As we begin our study of the final five jewels or Niyamas, we move into a more subtle realm and into an interior resting place, a place that becomes like Sabbath for us. Purity, the sixth jewel, is an invitation to cleanse our bodies, our attitudes, and our actions. It asks us to clean up our act so we can be more available to the qualities in life that we are seeking. This precept also invites us to purify how we relate to what is uppermost in the moment. It is the quality of being aligned in our relationship with others, with the task at hand, and with ourselves. Contentment, the seventh jewel, cannot be sought. All the things we do to bring fulfillment to ourselves actually interfere with our own satisfaction and well-being. Contentment can only be found in acceptance and appreciation of what is in the moment.

The more we learn to leave “what is” alone, the more contentment will quietly and steadily find us. Self-discipline, the eighth jewel, literally means “heat” and can also be translated as catharsis or austerities. It is anything which impacts us to change.

Change makes us spiritual heavyweights in the game of life; it is preparation for our own greatness. We all know how easy it is to be a person of high character when things are going our way, but what about those times life deals us a dark card? Who are you in those moments? This guideline is an invitation to purposefully seek out refining your own strength of character and it asks, “Can you trust the heat? Can you trust the path of change itself?”

Self-study, the ninth jewel, is a pursuit of knowing ourselves, studying what drives us and what shapes us because these things literally are the cause of the lives we are living. Self-study asks us to look at the stories we tell ourselves about ourselves and realize that these stories create the reality of our lives. Ultimately, this tenet invites us to release the false and limiting self-perception our ego has imposed on us and know the truth of our Divine Self. Surrender, the tenth jewel, reminds us that life knows what to do better than we do. Through devotion, trust, and active engagement, we can receive each moment with an open heart. Rather than paddling upstream, surrender is an invitation to go with the underlying current, enjoy the ride, and take in the view.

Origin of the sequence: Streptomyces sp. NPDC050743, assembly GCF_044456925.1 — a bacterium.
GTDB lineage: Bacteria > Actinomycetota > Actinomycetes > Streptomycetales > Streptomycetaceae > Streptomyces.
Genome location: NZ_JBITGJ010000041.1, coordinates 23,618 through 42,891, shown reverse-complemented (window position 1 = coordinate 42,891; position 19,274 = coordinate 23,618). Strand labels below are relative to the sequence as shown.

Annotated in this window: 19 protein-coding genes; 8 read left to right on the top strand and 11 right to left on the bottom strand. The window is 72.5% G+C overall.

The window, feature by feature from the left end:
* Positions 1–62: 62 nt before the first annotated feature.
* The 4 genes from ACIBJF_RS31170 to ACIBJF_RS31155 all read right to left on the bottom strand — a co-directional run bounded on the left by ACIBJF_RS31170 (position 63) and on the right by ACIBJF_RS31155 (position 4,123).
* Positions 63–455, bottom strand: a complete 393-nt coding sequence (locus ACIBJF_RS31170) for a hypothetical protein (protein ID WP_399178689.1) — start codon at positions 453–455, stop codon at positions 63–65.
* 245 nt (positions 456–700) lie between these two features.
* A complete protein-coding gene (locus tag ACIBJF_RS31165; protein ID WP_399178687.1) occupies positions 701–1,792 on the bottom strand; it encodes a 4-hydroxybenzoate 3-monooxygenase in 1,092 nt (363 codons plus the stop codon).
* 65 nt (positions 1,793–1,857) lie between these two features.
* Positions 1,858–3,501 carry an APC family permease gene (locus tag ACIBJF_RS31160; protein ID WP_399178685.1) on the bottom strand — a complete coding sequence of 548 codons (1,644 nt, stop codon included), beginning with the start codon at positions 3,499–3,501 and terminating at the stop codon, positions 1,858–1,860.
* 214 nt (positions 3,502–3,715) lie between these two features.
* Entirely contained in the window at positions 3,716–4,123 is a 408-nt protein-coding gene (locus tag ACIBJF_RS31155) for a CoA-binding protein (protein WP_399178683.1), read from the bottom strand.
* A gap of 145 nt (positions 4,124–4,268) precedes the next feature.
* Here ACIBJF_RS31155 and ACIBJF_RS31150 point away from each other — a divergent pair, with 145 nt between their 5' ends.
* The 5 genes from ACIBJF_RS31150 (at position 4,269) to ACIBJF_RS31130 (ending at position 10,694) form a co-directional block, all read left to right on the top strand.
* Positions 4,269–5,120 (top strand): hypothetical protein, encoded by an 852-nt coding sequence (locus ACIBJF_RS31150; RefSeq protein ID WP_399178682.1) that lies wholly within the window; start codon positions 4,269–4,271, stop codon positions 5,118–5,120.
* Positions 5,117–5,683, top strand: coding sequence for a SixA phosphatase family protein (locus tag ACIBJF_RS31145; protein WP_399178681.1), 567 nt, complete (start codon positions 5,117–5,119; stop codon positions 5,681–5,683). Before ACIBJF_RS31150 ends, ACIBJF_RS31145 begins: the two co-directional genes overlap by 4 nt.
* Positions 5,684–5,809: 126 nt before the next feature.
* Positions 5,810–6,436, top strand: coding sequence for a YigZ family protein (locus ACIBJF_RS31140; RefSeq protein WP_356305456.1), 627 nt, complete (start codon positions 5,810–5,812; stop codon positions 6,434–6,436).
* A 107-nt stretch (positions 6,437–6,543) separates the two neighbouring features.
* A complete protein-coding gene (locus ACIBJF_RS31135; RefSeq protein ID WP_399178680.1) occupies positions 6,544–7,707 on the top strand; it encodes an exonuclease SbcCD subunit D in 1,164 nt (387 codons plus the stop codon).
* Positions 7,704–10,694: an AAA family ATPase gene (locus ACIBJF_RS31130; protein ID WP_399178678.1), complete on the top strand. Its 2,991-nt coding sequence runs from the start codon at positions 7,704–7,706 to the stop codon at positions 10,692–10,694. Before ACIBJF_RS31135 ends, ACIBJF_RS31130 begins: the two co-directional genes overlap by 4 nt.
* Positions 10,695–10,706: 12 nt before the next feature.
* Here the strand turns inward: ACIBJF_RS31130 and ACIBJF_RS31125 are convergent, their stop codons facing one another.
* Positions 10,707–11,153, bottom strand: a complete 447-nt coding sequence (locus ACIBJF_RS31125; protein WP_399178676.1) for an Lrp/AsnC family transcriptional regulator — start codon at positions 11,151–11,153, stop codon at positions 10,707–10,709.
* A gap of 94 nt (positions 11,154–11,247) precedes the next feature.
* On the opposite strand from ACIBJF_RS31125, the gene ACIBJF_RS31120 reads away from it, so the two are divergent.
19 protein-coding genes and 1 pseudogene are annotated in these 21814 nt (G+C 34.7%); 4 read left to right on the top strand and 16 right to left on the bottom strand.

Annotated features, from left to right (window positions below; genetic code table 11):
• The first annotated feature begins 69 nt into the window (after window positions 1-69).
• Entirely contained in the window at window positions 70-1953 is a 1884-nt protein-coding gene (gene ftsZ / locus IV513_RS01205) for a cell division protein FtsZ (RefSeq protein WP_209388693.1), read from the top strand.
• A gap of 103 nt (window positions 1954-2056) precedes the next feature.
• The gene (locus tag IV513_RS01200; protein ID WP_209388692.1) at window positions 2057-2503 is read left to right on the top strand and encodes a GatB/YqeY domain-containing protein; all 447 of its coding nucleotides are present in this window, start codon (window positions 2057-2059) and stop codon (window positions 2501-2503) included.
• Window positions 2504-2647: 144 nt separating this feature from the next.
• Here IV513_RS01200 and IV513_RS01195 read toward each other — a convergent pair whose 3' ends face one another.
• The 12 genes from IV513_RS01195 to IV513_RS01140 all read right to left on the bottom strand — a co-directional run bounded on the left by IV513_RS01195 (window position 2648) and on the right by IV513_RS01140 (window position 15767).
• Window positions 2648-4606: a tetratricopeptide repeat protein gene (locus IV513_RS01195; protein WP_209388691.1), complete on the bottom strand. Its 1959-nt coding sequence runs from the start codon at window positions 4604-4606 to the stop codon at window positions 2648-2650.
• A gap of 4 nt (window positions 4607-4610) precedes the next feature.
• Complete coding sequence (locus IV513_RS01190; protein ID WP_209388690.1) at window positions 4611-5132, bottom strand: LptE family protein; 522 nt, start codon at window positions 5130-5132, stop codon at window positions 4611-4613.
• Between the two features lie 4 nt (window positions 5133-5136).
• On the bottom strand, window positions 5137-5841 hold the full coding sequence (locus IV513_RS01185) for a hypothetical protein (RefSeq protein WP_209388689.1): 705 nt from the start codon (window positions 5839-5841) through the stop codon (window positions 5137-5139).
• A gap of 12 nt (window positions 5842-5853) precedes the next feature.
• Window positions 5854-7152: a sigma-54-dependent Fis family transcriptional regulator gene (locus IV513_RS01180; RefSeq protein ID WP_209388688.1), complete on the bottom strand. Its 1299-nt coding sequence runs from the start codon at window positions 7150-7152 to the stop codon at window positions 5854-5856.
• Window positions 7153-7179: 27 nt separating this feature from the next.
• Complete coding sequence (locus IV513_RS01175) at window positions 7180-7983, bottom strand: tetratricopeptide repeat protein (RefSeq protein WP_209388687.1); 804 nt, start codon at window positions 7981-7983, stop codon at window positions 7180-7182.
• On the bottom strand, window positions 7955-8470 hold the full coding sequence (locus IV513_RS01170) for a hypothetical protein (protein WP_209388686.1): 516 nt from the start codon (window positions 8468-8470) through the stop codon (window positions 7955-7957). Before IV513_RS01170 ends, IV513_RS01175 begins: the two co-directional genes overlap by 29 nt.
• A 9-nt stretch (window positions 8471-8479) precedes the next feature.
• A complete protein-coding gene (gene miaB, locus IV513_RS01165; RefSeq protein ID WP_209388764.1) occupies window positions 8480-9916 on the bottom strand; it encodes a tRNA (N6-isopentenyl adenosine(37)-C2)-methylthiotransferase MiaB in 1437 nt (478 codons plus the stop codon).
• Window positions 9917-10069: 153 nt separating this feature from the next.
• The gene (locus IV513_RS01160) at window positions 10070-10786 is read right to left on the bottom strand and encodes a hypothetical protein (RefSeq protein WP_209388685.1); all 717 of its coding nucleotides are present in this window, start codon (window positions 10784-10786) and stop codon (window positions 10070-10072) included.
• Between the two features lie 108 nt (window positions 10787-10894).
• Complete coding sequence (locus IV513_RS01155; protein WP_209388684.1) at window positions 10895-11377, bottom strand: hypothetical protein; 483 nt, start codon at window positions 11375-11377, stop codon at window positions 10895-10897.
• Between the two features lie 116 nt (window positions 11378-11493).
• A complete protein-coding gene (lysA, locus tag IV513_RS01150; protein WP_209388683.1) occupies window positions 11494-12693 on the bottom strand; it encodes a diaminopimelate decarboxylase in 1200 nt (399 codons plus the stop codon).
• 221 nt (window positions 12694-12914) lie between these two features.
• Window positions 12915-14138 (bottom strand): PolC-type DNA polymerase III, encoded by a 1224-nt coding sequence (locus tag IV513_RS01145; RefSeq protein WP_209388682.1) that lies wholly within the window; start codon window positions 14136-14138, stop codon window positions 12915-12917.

In this book, each Yama & Niyama has been given its own chapter in which the philosophy of the guideline is woven with practical examples and stories. At the end of the chapter, I’ve included a list of questions as a guide for ref lection. I encourage you to journal and/or form a study group to help deepen your commitment to your learning and to yourself.”

*The 8-fold path, or Astanga Yoga, comes from the Yoga Sutras of Pantanjali. Pantanjali, curious about what held true for all the different kinds of yoga, codified these basic tenets of all yoga in writings called the Yoga Sutras. Our word suture comes from the same word; think of these truths as weaving your life together in much the same way a medical suture would thread your torn body together. The writings of the Yoga Sutras form a basic text for classical yoga. The other six limbs of the 8-fold path are Asana, or postures; Pranayama, or breath control, Pratyahara, or sense withdrawal; Dharana, or concentration; Dhyana or meditation; and Samadhi, a state of unity.”  - The Yamas & Niyamas:  Exploring Yoga’s Ethical Practice - Deborah Adele

This week will focus on meditation on Yama #1 AHIMSA Non-Violence.  Stay tuned for the next post featuring Week 1 Ahimsa.  The first Yama Nonviolence.  Till then.

Namaste!

Blessings to all…

In Gratitude,

Jan

 

Eating your Dosha!!

© 2021 Tasting Nirvana- All Rights Reserved.  No portion of this site can be reprinted without express permission of author.

Published by Jannat Marie

I am a 20+ Breast Cancer Survivor whose passion is culinary, literary, and Yogic principles of living the fullest and vibrant life under any circumstance.